ChocolateCoveredVegan said...

Yay kiwi! I love kiwi, and I always eat the skin :o)

Marion said...

Erma Bombeck...she made me laugh out loud so often. Thanks for the quote!

Lots of info in here. I didn't realize kiwi prevented setting. Thanks for clearing up my fresh kiwi/strawberry pie disaster.

Rita T. said...

I just have to keep an eye on this blog. One of my sons is a vegetarian and is now leaning toward veganism. It intrigues me and I find myself more and more interested in the health benefits.

Love kiwi!

Anonymous said...

Hi Jackie

Thanks for helping me discover you. This is a great resource & I'll bookmark you and subscribe too.

I love Kiwi but never knew its full range of benefits. It is rewarding to see the exhaustive detail about everything ever so useful.

Count me on here, regularly.

Sandi said...

Yum! I am a huge kiwi fan. I never knew they were so healthy.

Jackie said...

oh yes I love Kiwi!! I have always just eaten in raw form though.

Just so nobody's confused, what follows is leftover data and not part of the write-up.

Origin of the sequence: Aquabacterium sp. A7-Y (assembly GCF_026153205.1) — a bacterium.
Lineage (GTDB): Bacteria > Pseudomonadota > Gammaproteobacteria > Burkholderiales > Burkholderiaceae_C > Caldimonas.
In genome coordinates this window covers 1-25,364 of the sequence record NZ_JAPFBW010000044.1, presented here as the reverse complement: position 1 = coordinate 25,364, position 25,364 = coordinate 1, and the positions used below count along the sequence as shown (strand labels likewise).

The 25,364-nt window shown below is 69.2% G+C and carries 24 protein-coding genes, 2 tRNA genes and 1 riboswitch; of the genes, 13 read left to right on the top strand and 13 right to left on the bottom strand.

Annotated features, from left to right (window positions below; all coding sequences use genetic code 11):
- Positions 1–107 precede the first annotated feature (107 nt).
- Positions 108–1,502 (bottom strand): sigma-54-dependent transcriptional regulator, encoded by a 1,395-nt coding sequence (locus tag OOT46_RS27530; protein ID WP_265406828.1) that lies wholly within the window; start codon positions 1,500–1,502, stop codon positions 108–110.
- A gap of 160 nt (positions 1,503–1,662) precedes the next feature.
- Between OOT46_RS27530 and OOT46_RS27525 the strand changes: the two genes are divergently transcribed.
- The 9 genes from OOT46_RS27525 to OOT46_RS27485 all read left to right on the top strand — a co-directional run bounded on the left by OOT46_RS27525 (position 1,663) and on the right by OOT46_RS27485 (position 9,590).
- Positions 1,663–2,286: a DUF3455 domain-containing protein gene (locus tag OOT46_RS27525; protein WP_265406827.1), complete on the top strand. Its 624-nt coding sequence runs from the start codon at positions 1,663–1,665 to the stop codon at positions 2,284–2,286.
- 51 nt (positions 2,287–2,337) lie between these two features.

Also I see you too are a Compassionate blog award winner.

Congratulations I couldn't think of anyone better than you!!:-)

aTxVegn said...

Excellent information, as always Jackie. I love kiwifruit and I am curious about kiwi pie - I've never seen a recipe for it!

Ish said...

I've never try kiwi before, this post enlightened me about kiwi, I'll definitely buy one of this and do some of your recipe's

lisa winter said...

i love kiwi also. we make a kiwi/strawberry salsa that is sweet and eat it with homemade flour tortilla chips sprinkled with cinnamon sugar. thanks for the recipes.

Sheila said...

Great quote! I like kiwi in salads. Never tried cooking it though.

Anonymous said...

I love those kiwi fruit dishes!!!

Anonymous said...

I love Kiwi!!!!!!!